When it costs as much as it does to repaint an airplane, you take care with your choice of choosing a new identity. Senior management and marketing experts put their heads together to devise the best new visual expression and messaging to take the brand forward for the next decade. Or, you could just ask the rank and file.

Start here with a story about American Airline’s new CEO Doug Parker soliciting the employees’ opinions about American’s new logo and plane livery. By doing so, Parker puts into a tailspin the work of Tom Horton, the new Chairman of the Board and former CEO pre-merger as well as the design firm FutureBrand; this was a done deal, right?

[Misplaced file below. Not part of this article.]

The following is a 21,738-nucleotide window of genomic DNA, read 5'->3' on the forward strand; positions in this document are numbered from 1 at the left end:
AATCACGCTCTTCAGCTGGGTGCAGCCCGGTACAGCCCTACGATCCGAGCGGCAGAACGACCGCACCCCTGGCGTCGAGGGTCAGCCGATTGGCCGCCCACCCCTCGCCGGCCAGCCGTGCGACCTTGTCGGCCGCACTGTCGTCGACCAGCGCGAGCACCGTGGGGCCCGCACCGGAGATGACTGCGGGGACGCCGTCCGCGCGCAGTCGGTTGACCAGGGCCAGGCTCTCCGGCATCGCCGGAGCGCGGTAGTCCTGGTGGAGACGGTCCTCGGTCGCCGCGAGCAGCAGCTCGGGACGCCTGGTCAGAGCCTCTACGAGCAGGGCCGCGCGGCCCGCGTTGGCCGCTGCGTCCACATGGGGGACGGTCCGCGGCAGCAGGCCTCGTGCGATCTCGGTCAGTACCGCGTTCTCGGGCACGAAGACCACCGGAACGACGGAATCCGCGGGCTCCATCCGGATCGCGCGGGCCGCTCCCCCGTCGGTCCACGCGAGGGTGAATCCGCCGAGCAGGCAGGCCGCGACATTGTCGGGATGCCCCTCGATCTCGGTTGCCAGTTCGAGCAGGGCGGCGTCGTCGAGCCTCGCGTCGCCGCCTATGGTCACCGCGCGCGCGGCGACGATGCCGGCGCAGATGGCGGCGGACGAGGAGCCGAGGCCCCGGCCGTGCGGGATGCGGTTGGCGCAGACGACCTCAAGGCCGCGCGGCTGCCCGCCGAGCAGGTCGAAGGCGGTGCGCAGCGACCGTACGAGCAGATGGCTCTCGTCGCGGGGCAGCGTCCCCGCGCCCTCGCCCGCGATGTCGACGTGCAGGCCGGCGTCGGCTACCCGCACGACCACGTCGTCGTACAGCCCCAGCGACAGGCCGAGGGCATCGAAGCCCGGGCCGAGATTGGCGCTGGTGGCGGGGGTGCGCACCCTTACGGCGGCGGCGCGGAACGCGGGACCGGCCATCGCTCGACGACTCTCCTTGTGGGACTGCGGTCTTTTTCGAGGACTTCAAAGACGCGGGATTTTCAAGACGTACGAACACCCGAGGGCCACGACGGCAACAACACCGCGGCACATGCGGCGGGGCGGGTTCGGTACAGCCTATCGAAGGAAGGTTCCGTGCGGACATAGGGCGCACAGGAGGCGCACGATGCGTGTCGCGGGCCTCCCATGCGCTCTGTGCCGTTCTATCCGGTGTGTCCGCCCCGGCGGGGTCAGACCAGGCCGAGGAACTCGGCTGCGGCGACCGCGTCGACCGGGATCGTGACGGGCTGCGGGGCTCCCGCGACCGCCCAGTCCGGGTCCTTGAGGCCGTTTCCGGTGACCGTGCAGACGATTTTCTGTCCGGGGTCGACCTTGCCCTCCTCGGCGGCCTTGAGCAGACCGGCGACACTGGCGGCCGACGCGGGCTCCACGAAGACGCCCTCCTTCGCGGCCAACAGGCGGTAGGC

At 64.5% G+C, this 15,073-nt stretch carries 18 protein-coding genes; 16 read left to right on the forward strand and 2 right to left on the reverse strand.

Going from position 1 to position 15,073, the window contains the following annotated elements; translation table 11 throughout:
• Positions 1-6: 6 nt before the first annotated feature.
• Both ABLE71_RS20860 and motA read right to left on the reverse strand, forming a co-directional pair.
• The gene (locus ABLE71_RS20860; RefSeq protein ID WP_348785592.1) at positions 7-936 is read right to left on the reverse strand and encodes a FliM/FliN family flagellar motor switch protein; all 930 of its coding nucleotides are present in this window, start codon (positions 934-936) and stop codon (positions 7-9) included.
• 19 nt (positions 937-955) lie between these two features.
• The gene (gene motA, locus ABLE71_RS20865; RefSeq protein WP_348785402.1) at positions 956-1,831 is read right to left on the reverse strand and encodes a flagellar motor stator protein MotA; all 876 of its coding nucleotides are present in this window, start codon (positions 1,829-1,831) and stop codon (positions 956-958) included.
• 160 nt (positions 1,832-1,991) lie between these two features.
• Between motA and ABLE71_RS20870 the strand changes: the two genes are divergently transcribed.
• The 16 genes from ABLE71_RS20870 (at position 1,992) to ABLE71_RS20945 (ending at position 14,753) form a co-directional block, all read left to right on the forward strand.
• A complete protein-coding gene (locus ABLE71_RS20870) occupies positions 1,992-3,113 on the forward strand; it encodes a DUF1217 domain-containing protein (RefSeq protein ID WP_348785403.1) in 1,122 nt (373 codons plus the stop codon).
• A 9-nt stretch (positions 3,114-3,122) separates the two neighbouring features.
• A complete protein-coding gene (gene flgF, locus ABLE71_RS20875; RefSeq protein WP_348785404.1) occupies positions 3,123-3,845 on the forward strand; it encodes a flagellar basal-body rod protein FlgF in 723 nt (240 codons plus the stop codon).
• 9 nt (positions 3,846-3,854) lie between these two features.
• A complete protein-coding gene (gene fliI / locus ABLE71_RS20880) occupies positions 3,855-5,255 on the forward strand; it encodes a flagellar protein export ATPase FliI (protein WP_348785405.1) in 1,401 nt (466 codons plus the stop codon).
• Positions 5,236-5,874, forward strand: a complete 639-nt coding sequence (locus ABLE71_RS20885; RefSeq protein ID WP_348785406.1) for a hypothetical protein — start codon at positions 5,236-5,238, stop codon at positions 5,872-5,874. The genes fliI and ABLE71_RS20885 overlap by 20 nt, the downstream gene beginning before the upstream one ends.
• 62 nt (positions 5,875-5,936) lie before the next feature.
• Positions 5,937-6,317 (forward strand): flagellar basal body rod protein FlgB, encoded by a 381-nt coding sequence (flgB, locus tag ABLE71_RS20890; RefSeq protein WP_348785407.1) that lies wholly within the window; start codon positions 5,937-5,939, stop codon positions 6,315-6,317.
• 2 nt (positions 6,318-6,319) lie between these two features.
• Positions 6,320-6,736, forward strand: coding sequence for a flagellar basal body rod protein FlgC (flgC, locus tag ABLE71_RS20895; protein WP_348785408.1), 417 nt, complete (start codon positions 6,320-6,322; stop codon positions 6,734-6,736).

Skift (my very favorite new business blog because it’s well-curated and about travel) points out that the maneuver was clever in the way it engaged employees in a decision with wide implications. The danger, though, is that dyed-in-the-wool old-timers have a disproportionately loud voice and that, even if they lose “fair and square” their resentment persists.

It takes a firm, steady hand for management to make such a momentous change as a change to a well-known (if very tired-looking) brand identity. The real change isn’t with lines and inking, as we all know. It’s with minds and thinking. That is the real heavy lifting management needs to do when inducing a forced evolution.